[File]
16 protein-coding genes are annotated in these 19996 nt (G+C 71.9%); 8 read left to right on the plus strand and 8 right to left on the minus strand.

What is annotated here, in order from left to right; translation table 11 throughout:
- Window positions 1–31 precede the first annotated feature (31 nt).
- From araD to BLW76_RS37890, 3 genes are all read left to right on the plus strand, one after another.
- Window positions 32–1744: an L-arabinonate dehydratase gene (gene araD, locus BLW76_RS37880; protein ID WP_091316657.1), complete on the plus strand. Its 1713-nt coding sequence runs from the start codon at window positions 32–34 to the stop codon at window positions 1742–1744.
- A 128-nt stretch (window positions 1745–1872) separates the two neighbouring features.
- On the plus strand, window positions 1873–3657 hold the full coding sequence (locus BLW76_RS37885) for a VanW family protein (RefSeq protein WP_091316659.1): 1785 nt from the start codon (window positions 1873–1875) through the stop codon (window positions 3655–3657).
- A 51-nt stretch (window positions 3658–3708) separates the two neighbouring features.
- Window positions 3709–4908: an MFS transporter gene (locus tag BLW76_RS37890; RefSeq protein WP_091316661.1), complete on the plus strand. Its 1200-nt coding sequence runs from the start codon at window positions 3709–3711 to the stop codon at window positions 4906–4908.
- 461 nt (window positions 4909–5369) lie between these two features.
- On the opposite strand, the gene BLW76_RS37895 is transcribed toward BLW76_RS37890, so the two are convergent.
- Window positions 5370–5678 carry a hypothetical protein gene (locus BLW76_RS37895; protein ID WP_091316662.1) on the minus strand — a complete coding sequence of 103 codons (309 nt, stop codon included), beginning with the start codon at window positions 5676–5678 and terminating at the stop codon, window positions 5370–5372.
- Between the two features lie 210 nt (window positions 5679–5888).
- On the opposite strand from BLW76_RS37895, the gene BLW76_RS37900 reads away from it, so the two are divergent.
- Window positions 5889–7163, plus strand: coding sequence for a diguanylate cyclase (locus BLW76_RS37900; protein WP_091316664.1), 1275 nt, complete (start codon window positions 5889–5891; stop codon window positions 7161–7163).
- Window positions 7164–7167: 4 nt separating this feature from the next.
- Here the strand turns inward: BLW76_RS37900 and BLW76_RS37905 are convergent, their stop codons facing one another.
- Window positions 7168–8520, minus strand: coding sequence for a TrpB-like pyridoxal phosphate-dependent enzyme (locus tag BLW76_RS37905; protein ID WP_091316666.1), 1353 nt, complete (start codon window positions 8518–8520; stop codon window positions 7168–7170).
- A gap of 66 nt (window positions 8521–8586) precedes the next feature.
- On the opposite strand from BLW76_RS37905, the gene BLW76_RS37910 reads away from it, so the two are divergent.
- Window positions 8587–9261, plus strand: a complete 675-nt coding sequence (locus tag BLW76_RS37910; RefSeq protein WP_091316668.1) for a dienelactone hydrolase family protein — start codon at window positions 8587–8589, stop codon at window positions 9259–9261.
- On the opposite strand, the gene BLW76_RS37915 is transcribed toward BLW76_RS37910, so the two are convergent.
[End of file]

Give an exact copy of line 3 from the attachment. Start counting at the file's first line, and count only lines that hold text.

- Window positions 1–31 precede the first annotated feature (31 nt).